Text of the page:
Tuesday, August 19, 2014

Where is Earth's Fresh Water Stored?

The Stephens Glacier - From USGS: Glaciers hold about two thirds of all the world's fresh water
Most people know that most of the Earth's water is salt water in the oceans (almost 97% in fact).  Many people assume that fresh water is mostly found in rivers and lakes.  This is not the case.  Two thirds of all fresh water is in glaciers and ice, not readily accessible for human use.  As we see many glaciers in the northern hemisphere recede (even while they may be getting thicker in Antarctica), some of this ice may become available in fresh water lakes, but right now it is largely inaccessible.

Of all fresh water, 0.26% (or one quarter of one percent) are in fresh water lakes.  Over eighty percent of  all the fresh water in North American Lakes is in the Great Lakes region. (Incidentally, these lakes were formed by glacial melt after the last ice age, so glacial melt today could potentially have similar effects).. So, there is not much available to the Western part of the United States that most needs the water for irrigation and other uses.

What about rivers?  Well, all the rivers in the world only hold 0.006% (that is six hundredths of one percent) of all water.  We frequently use rivers to irrigate crops, but their main advantage is that they are self refilling, not that they hold significant water.  If fact, we use so much of the water from the Colorado river that it doesn't even reach the sea anymore.

The Colorado River drying out before it reaches the sea - from USGS
With drought becoming more prevalent, and ground aquifers becoming depleted, isn't there another renewable source of water that could be tapped to grow plants?  Yes, there is.  0.04% of all fresh water is held by the atmosphere.  This is over six times what is available in rivers.  The problem, up until now, has been there was no effective way to harvest and store this water for use by growing plants.  The Groasis Waterboxx has changed all of that.

The Groasis Waterboxx is a self refilling water battery, an ingeniously designed dew harvesting device that pulls moisture from the air at night, and stores it to slowly distribute to the roots of a growing plant.  It also captures rainfall and stores this for later use.  See how the Waterboxx works in the video below:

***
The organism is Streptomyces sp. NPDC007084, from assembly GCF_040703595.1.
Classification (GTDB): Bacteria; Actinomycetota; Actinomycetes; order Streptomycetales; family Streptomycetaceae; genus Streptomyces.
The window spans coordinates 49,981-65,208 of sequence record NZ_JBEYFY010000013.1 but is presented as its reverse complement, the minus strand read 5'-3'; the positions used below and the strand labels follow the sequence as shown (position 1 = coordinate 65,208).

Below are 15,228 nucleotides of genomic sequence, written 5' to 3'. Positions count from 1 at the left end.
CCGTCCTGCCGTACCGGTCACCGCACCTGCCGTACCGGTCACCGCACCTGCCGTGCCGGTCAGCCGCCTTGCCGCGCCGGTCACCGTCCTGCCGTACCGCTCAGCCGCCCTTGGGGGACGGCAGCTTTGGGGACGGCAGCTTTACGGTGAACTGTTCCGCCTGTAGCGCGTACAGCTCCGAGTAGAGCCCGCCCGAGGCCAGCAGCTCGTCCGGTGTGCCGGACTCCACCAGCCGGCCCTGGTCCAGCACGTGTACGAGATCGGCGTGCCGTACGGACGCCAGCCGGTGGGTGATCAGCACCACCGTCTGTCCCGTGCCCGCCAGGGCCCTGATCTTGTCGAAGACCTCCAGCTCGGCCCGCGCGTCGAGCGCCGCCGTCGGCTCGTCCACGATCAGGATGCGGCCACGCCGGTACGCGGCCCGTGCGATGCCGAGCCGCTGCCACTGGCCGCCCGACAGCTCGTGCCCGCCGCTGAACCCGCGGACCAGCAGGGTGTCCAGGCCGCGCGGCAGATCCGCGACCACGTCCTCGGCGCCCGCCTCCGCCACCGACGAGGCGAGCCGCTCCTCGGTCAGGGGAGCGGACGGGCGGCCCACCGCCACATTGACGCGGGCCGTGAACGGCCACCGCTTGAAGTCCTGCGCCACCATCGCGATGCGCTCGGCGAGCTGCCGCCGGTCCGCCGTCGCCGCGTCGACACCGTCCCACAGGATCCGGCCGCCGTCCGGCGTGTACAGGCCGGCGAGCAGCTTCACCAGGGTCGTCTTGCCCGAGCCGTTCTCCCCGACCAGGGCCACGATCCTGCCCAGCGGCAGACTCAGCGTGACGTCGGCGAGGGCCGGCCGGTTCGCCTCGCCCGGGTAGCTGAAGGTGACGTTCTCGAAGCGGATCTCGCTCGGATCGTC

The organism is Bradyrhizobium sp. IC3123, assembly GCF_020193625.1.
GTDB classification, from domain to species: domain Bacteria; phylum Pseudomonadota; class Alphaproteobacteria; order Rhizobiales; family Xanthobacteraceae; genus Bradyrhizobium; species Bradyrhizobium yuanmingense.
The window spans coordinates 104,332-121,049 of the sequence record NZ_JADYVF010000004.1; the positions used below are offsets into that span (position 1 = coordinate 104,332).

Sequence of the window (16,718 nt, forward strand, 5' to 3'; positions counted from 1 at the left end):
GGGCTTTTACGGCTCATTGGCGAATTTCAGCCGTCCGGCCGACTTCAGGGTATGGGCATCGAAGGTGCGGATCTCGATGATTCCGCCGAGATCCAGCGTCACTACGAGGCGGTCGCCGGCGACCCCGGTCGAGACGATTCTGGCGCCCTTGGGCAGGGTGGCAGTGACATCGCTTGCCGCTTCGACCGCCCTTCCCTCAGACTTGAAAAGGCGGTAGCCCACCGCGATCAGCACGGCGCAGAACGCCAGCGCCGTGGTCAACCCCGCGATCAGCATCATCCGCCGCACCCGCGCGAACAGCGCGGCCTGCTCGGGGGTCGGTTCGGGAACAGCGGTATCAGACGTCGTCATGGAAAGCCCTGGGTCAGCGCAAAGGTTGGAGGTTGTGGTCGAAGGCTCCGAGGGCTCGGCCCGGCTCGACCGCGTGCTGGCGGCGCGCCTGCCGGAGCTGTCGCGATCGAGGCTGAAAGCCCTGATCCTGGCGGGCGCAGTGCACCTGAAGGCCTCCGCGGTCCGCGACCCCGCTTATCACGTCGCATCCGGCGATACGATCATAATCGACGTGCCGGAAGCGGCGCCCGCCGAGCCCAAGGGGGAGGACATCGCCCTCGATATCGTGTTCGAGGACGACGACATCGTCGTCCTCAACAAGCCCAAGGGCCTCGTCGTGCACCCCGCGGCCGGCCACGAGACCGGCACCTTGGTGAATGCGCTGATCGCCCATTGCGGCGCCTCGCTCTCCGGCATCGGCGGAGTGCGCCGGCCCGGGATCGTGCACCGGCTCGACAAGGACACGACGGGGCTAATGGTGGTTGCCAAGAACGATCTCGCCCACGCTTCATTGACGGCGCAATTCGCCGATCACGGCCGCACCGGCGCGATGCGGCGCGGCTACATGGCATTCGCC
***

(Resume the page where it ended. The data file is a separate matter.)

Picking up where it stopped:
The Groasis Waterboxx pulls water from the air, funnels it to a reservoir using its unique lotus leaf inspired lid,  and slowly distributes it to the soil beneath.  This allows the tree roots to grow to deeper capillary water (also called soil moisture, where another 0.05% of all fresh water is stored), making them drought resistant once the Waterboxx is removed and reused.  See the root growth with the Groasis Waterboxx at this link.  Contrast this to what is normally done when planting a young tree - drip or sprinkler irrigation means water stays in the top of the root zone, causing the roots to grow more shallowly and making them more likely to dry out during drought.  The Groasis Waterboxx has suddenly made this atmospheric fresh water, squeezed out in condensation most mornings, available for the growth of the plant.

We at Dew Harvest® LLC have used the Waterboxx to grow cherry, pear, oak, and sequoia trees, as well as annuals like pumpkins and cantaloupe.  Be the first in your area to begin planting trees the way nature intended with the Groasis Waterboxx.  Buy the Waterboxx today.

You can see all our blog posts about planting trees with the Waterboxx here.

If you would like to learn how to grow plants without watering with the Waterboxx, the best resource is the book The Waterboxx Gardener: How to Mimic Nature, Stop Watering, and Start Enjoying Your Garden available here on Amazon.com. 

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